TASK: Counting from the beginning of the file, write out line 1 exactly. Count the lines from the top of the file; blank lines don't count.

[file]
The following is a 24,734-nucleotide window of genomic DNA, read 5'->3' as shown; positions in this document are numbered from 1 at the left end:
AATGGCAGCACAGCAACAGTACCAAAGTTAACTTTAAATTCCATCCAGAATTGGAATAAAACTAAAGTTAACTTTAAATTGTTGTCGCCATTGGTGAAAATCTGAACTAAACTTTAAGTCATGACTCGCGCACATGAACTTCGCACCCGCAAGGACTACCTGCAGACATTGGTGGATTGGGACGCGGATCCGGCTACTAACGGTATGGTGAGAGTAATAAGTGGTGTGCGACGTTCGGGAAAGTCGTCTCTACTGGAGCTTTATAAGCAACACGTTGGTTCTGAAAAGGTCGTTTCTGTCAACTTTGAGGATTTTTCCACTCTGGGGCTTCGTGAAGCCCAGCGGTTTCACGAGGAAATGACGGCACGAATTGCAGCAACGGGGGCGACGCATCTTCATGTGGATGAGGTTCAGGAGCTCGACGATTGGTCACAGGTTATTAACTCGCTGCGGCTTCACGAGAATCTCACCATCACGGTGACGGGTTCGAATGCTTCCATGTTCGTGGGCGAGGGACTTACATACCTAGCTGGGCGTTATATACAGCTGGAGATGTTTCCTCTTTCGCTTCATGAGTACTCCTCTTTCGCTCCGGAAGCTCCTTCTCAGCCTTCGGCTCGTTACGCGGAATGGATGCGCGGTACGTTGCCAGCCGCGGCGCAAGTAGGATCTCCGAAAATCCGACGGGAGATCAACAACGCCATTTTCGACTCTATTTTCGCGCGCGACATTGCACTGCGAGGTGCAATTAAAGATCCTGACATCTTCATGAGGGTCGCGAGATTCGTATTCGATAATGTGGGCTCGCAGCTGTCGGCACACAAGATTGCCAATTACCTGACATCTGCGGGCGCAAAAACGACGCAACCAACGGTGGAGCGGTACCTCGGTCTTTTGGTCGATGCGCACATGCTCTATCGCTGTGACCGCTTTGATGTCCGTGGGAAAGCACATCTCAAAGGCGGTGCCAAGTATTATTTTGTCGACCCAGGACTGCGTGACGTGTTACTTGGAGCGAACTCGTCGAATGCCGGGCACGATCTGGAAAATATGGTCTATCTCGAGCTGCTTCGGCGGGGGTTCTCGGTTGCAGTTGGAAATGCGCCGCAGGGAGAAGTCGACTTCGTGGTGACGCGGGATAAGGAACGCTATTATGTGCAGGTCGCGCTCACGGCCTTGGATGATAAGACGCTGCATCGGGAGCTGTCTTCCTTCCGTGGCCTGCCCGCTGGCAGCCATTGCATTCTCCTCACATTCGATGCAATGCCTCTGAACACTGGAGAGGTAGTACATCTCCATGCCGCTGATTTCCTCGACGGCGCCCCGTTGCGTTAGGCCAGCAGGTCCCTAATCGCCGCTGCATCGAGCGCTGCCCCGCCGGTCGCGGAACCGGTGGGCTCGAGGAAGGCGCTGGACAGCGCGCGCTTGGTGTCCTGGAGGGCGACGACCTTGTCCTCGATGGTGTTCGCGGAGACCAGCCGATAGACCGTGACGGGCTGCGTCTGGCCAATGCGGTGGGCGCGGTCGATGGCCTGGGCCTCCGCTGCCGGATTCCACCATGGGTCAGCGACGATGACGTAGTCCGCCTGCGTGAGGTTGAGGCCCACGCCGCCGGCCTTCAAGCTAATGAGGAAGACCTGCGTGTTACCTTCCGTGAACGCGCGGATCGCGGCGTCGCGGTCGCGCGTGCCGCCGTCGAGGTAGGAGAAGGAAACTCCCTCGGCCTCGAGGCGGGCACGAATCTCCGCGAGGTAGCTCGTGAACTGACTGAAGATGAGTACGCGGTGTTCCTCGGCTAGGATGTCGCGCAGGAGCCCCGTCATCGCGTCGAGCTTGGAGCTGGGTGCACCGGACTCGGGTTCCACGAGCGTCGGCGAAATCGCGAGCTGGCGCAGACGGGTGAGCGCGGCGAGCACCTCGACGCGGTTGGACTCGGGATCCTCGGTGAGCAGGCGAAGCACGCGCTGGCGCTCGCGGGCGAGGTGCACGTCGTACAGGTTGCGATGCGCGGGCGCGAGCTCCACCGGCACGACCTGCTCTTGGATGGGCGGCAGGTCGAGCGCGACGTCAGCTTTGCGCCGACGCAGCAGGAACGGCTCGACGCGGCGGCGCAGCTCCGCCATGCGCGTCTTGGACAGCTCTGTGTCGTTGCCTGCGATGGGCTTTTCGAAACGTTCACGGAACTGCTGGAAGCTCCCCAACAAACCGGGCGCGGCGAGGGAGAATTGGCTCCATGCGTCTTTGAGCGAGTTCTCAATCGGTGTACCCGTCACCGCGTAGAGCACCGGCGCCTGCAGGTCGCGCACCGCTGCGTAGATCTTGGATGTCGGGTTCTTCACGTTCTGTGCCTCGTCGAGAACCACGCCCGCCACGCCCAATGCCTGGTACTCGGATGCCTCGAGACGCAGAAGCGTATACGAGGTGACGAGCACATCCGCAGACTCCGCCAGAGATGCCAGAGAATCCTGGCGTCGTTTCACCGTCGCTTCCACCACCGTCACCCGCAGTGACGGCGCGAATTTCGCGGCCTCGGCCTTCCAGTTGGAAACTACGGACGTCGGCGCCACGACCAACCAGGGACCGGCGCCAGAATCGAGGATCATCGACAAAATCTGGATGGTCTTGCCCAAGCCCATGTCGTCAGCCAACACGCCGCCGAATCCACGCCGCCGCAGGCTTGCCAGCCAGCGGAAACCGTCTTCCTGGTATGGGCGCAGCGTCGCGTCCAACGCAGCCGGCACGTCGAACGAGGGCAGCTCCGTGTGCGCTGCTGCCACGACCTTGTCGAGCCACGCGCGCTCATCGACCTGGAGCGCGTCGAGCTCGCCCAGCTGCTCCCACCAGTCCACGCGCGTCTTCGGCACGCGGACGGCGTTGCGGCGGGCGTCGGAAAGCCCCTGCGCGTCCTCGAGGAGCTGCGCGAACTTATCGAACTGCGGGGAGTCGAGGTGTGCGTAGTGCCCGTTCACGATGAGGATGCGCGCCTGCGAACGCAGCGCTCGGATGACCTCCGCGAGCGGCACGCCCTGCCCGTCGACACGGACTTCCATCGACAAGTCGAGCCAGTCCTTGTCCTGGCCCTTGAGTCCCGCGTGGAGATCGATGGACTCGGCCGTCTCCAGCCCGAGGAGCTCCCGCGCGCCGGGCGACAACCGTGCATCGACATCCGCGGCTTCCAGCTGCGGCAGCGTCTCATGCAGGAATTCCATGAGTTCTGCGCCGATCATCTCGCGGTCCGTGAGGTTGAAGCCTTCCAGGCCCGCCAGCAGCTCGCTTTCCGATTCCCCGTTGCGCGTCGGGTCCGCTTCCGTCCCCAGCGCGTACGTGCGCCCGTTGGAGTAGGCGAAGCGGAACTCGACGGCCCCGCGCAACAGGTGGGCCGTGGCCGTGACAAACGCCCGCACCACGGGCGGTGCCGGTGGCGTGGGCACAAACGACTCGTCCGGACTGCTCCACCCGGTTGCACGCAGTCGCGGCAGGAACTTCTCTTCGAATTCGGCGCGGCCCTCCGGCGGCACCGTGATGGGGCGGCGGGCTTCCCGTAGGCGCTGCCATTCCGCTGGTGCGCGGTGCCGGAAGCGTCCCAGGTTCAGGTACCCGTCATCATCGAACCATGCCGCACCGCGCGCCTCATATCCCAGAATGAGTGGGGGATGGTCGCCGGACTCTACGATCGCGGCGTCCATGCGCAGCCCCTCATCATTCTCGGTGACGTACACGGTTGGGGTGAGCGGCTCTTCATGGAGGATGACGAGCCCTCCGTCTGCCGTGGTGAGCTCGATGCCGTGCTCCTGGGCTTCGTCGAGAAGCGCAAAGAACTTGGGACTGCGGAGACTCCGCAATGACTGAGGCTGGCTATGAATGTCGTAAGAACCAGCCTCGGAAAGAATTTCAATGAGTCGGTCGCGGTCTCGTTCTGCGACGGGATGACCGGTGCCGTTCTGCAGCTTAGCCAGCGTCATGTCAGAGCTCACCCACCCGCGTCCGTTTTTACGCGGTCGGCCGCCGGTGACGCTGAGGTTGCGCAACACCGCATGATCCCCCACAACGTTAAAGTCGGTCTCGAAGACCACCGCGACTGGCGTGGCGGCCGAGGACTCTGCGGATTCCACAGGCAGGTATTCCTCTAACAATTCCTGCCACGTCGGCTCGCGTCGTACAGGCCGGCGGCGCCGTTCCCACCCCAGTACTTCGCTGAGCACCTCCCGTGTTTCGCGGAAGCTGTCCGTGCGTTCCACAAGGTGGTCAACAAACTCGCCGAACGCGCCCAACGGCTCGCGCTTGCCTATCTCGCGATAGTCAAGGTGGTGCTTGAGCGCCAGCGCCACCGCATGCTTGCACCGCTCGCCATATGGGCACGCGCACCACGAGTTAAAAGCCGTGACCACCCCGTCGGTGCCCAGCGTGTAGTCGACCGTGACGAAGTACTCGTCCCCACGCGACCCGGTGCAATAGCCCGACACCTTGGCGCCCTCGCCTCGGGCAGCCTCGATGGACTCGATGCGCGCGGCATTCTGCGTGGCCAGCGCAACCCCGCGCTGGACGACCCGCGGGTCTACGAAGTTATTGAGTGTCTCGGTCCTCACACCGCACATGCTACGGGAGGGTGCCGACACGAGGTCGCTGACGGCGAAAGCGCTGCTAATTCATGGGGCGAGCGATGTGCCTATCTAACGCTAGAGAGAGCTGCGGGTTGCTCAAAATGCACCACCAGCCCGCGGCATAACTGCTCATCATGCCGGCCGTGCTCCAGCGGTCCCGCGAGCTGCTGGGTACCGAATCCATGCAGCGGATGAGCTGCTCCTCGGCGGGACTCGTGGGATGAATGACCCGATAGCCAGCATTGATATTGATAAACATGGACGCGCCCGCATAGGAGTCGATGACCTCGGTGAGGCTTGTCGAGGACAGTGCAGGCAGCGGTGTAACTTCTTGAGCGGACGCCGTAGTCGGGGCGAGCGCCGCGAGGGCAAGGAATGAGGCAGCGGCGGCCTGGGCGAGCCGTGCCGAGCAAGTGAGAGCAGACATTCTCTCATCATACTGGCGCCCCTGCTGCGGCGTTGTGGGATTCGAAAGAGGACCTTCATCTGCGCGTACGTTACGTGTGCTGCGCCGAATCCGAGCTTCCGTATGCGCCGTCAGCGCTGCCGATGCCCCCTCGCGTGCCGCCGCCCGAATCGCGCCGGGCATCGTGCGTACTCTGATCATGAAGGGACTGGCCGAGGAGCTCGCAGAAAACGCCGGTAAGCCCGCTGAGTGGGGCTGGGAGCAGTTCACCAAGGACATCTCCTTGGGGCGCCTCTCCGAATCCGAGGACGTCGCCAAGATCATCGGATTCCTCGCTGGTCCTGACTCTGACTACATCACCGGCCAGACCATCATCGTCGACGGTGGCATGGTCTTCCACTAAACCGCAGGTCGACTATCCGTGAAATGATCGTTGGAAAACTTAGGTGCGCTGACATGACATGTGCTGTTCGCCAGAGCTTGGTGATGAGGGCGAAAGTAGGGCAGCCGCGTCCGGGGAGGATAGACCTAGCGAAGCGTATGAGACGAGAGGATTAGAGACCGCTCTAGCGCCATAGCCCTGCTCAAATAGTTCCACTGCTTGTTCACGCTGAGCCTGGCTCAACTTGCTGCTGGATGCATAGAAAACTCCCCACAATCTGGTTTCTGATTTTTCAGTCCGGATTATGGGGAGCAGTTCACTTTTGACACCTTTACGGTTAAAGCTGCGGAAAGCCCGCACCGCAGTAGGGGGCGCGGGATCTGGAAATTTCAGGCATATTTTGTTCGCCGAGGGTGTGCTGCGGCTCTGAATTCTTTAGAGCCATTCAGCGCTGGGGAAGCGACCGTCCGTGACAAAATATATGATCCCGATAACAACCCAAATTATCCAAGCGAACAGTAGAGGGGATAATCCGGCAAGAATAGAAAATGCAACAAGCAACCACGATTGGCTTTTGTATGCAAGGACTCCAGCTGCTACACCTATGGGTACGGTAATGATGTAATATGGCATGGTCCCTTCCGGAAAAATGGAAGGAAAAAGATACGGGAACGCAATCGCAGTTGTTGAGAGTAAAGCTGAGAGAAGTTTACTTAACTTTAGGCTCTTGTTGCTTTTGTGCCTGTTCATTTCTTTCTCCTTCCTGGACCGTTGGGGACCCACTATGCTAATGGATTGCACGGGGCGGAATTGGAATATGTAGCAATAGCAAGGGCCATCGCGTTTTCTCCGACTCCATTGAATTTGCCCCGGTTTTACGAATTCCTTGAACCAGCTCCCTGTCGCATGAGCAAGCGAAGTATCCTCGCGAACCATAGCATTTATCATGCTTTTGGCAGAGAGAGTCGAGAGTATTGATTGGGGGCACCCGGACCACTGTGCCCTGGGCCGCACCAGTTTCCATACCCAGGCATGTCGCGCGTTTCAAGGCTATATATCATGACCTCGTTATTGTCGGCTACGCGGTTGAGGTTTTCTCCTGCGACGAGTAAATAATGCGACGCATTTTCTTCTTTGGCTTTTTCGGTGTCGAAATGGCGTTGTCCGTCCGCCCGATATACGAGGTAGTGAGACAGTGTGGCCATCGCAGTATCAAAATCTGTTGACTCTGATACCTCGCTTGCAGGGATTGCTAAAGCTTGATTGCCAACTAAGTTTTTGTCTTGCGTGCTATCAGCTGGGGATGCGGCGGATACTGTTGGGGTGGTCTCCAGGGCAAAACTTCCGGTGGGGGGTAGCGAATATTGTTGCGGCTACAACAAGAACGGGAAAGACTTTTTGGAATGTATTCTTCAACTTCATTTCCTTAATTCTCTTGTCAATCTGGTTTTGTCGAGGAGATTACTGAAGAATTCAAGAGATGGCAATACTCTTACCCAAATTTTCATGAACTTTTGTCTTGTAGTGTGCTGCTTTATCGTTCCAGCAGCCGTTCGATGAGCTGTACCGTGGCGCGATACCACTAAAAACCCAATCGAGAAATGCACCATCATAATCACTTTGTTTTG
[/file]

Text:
The following is a 24,734-nucleotide window of genomic DNA, read 5'->3' as shown; positions in this document are numbered from 1 at the left end: